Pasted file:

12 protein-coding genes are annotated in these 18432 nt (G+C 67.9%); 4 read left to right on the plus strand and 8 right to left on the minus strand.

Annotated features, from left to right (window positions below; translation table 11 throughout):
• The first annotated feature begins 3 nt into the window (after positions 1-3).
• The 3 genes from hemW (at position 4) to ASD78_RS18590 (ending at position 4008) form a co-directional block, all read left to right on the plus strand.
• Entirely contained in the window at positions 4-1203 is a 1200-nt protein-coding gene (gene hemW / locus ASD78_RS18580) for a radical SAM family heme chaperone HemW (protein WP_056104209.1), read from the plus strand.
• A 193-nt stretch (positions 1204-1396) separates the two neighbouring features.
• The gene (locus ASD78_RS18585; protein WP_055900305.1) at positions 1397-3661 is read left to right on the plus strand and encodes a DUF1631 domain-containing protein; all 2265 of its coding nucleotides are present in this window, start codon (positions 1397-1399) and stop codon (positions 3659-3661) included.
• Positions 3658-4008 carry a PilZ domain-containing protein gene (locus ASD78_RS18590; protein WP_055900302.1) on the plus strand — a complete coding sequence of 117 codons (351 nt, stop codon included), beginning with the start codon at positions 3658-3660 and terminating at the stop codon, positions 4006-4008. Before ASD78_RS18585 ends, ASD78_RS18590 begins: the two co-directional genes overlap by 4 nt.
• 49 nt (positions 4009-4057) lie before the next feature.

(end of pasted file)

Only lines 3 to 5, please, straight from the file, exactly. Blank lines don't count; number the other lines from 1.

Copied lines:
• The first annotated feature begins 3 nt into the window (after positions 1-3).
• The 3 genes from hemW (at position 4) to ASD78_RS18590 (ending at position 4008) form a co-directional block, all read left to right on the plus strand.
• Entirely contained in the window at positions 4-1203 is a 1200-nt protein-coding gene (gene hemW / locus ASD78_RS18580) for a radical SAM family heme chaperone HemW (protein WP_056104209.1), read from the plus strand.